New Zealand Bans All Smoking Effective 2025

Historic Step towards smokefree future

It is not a secret smoking causes cancer and destroys the internal organs of the body, yet people still do it. Many people smoke because it helps them relieve stress, some like the taste of tobacco and others do it cause they are addicted to the nicotine.

For years countries around the world continue to see the negative effects of smoking on the healthcare system but have done little to act. One of the big reasons why they have not gotten any headway passing meaningful legislation is due to the immense power and money of the Tobacco industry to lobby members in government. The tobacco lobbyist eventually pays their elected officials to not pass meaningful bills that would protect the safety of people and harm its citizens.

Bold new measures will be implemented, including banning the sale of cigarettes to future generations, as part of the Government’s plan to make New Zealand smoke-free.

In a prepared statement from the Associate Minister of Health Dr Ayesha Verrall read;

Associate Minister of Health Dr Ayesha Verrall launched Auahi Kore Aotearoa Mahere Rautaki 2025, the Smokefree 2025 Action Plan at an event in Parliament this morning.

“This is a historic day for the health of our people,” Associate Minister of Health Dr Ayesha Verrall said.

“Smoking is still the leading cause of preventable death in New Zealand and causes one in four cancers. Smoking-related harm is particularly prevalent in our Māori, Pacific and low-income communities.

“While smoking rates are heading in the right direction, we need to do more, faster to reach our goal. If nothing changes, it would be decades till Māori smoking rates fall below 5 per cent, and this Government is not prepared to leave people behind.  

“We’ve already seen the full impact of excise tax increases. The Government recognises that going further will not help people quit, it will only further punish smokers who are struggling to kick the habit. That’s why, our plan, released today contains new measures to help us get to our goal.  

“We want to make sure young people never start smoking so we will make it an offence to sell or supply smoked tobacco products to new cohorts of youth. People aged 14 when the law comes into effect will never be able to legally purchase tobacco.

“We are also reducing the appeal, addictiveness and availability of smoked tobacco products. New laws will mean only smoked tobacco products containing very low levels of nicotine can be sold, with a significant reduction in the number of shops that can sell them.

“The changes will not come into effect immediately, giving retailers time to transition to a new business model.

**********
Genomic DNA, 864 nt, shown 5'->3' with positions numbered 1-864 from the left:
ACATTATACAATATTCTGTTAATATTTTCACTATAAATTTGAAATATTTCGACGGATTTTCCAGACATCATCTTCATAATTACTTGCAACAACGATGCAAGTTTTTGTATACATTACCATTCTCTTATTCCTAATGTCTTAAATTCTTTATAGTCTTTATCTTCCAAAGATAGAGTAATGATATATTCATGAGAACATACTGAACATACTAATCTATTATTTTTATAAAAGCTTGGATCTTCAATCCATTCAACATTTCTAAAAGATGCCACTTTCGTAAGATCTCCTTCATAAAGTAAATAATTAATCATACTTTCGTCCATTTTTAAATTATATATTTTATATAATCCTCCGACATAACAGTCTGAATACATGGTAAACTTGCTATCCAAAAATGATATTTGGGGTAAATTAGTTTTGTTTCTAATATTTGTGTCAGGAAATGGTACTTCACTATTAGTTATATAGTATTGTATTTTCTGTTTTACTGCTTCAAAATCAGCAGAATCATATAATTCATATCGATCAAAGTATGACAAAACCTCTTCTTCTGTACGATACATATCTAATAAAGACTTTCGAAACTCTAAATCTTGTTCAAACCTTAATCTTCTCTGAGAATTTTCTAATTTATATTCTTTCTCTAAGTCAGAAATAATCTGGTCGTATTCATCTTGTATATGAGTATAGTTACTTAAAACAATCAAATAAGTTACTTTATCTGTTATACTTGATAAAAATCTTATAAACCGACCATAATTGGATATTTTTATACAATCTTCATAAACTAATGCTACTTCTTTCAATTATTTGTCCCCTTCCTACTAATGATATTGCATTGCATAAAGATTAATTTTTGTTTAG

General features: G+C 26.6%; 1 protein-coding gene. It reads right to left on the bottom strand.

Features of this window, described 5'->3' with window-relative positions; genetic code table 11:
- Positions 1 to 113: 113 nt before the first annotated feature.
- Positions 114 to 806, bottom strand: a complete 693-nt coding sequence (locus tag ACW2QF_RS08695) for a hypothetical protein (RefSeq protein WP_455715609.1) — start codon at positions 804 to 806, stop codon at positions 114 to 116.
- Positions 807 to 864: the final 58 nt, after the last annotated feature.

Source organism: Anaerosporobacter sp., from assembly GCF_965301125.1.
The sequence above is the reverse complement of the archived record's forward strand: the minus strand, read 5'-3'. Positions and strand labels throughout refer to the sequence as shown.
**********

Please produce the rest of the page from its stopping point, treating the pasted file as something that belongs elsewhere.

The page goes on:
“Alongside policies in the action plan that will become law, practical support measures for smokers are also being prioritised.

“Preventing people from starting to smoke and helping those who smoke to quit means we are covering both ends of the spectrum.

“We know it’s really tough to break the habit and some people who smoke will understandably need lots of support leading up to these changes taking effect.

“Budget 2021 provided $36 million for health promotion programmes, scaling up stop smoking services and for Pacific health providers so they can tailor support for Pacific communities.”

Smokefree taskforce

“We are establishing a Māori Advisory Taskforce to bring robust decision-making and leadership to the action plan, with a focus on achieving better outcomes for Māori.”

The chair is Dame Tariana Turia DNZM. The other members are former Te Tai Tokerau MP, Hone Harawira; Research Evaluation Consultancy Director, Nan Wehipeihana; Executive Director of Arai Te Uru Whare Hauora, Donna Matahaere-Atariki MNZM; and Hāpai Te Hauora Chief Executive Officer, Selah Hart. Each member is a leader in advancing health for Māori and offers a unique blend of expertise including knowledge of tobacco control and the public health sector.

Through evaluation, monitoring and reporting, the task force will ensure the Ministry of Health, Government and the tobacco control sector remain accountable for the actions in the plan.

“I would like to take this opportunity to acknowledge the hard mahi of smokefree champions past and present which has helped us get to where we are now. I would also like to thank New Zealanders who have helped shape the plan by telling us what matters most to them,” Dr Ayesha Verrall said.